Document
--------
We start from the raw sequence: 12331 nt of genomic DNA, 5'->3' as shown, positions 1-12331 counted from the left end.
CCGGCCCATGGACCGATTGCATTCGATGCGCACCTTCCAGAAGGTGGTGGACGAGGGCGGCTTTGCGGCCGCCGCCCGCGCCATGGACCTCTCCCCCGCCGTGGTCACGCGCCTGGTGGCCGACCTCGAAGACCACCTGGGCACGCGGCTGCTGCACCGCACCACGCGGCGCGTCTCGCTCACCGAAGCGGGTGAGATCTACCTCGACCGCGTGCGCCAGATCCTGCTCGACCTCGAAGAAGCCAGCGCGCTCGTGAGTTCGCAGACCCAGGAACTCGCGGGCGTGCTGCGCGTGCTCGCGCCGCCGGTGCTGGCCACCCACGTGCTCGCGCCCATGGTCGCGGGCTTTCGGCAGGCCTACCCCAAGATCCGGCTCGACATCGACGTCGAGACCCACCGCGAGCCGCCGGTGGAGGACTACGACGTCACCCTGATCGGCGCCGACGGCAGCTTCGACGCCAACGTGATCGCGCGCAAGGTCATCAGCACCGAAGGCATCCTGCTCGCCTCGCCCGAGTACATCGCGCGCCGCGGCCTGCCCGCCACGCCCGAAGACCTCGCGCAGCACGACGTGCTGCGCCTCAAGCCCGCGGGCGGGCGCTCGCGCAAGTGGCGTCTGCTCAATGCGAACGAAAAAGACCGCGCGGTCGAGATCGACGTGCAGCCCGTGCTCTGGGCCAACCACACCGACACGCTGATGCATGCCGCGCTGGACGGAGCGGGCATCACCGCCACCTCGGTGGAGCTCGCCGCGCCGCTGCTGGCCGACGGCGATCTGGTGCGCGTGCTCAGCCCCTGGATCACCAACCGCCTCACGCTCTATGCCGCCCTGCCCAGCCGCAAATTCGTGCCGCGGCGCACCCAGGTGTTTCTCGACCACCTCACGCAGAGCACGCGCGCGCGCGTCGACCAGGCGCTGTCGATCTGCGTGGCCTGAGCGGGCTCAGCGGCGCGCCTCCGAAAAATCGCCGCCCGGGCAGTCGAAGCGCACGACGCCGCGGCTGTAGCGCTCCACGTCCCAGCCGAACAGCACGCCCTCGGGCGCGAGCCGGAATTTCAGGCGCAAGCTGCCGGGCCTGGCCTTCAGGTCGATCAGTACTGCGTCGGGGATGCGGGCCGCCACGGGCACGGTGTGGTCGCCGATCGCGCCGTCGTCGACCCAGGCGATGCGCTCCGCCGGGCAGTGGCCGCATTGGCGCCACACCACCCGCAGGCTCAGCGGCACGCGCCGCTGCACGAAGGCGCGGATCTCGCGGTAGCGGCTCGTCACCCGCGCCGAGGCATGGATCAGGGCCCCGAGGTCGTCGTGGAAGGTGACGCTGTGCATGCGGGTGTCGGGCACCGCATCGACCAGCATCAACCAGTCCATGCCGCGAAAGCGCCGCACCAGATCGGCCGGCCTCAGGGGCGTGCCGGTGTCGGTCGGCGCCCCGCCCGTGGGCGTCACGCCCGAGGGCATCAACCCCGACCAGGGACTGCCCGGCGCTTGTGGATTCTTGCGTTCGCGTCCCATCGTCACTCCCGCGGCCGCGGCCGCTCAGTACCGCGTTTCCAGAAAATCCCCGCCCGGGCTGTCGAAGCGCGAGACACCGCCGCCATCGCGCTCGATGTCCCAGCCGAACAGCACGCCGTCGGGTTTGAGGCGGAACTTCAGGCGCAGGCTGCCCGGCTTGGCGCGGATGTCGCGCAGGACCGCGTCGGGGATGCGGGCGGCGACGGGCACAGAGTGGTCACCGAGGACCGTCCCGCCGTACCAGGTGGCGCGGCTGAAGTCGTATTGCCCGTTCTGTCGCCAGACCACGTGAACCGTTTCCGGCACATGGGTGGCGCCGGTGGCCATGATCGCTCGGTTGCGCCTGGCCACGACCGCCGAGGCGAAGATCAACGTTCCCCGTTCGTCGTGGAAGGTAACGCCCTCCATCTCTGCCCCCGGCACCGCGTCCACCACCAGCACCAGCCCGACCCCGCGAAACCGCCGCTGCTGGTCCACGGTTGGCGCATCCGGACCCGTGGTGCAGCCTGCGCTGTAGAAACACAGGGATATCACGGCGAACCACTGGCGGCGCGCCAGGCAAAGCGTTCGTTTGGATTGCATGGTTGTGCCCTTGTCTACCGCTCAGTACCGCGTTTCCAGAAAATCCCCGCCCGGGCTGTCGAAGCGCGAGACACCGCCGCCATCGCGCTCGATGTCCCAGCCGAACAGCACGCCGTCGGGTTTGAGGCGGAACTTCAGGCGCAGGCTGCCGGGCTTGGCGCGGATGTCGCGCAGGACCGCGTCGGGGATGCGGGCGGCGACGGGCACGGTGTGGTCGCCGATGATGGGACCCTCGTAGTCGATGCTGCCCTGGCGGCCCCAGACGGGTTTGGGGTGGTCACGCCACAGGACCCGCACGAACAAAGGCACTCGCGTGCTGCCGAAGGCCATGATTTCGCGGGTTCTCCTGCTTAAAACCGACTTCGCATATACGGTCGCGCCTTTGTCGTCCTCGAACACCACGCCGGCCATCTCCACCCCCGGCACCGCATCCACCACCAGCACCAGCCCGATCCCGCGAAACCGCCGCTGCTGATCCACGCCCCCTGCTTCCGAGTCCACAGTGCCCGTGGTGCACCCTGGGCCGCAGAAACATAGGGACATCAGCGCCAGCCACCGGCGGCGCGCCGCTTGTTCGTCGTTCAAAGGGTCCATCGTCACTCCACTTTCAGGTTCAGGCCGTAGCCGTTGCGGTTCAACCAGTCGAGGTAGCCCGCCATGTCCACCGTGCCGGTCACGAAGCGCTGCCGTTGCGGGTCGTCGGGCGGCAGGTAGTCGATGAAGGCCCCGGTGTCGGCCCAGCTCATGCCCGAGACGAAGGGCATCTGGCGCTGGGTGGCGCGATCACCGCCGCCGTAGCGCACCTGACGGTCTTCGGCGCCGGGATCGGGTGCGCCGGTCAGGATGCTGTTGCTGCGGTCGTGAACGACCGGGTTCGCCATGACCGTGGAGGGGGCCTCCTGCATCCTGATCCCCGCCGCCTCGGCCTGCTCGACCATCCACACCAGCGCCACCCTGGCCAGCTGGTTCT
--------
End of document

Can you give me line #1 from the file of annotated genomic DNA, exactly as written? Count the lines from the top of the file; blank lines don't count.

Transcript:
We start from the raw sequence: 12331 nt of genomic DNA, 5'->3' as shown, positions 1-12331 counted from the left end.